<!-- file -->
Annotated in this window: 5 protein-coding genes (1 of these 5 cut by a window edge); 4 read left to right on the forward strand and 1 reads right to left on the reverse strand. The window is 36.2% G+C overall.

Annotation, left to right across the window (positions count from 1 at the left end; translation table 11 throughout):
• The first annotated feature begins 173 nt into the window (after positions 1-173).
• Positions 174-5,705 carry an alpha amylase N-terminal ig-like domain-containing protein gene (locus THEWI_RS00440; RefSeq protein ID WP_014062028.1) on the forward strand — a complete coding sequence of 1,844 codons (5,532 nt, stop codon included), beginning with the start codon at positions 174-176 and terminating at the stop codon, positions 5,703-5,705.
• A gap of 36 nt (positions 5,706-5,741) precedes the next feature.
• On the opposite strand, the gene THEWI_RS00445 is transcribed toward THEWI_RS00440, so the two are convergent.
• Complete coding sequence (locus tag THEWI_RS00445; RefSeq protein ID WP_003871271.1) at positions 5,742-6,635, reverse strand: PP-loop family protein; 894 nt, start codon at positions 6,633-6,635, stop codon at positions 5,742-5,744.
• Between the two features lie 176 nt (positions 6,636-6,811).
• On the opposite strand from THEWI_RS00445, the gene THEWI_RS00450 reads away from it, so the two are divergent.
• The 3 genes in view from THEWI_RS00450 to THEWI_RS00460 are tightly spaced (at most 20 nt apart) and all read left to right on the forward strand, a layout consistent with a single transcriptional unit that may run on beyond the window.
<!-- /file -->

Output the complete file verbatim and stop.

Annotated in this window: 5 protein-coding genes (1 of these 5 cut by a window edge); 4 read left to right on the forward strand and 1 reads right to left on the reverse strand. The window is 36.2% G+C overall.

Annotation, left to right across the window (positions count from 1 at the left end; translation table 11 throughout):
• The first annotated feature begins 173 nt into the window (after positions 1-173).
• Positions 174-5,705 carry an alpha amylase N-terminal ig-like domain-containing protein gene (locus THEWI_RS00440; RefSeq protein ID WP_014062028.1) on the forward strand — a complete coding sequence of 1,844 codons (5,532 nt, stop codon included), beginning with the start codon at positions 174-176 and terminating at the stop codon, positions 5,703-5,705.
• A gap of 36 nt (positions 5,706-5,741) precedes the next feature.
• On the opposite strand, the gene THEWI_RS00445 is transcribed toward THEWI_RS00440, so the two are convergent.
• Complete coding sequence (locus tag THEWI_RS00445; RefSeq protein ID WP_003871271.1) at positions 5,742-6,635, reverse strand: PP-loop family protein; 894 nt, start codon at positions 6,633-6,635, stop codon at positions 5,742-5,744.
• Between the two features lie 176 nt (positions 6,636-6,811).
• On the opposite strand from THEWI_RS00445, the gene THEWI_RS00450 reads away from it, so the two are divergent.
• The 3 genes in view from THEWI_RS00450 to THEWI_RS00460 are tightly spaced (at most 20 nt apart) and all read left to right on the forward strand, a layout consistent with a single transcriptional unit that may run on beyond the window.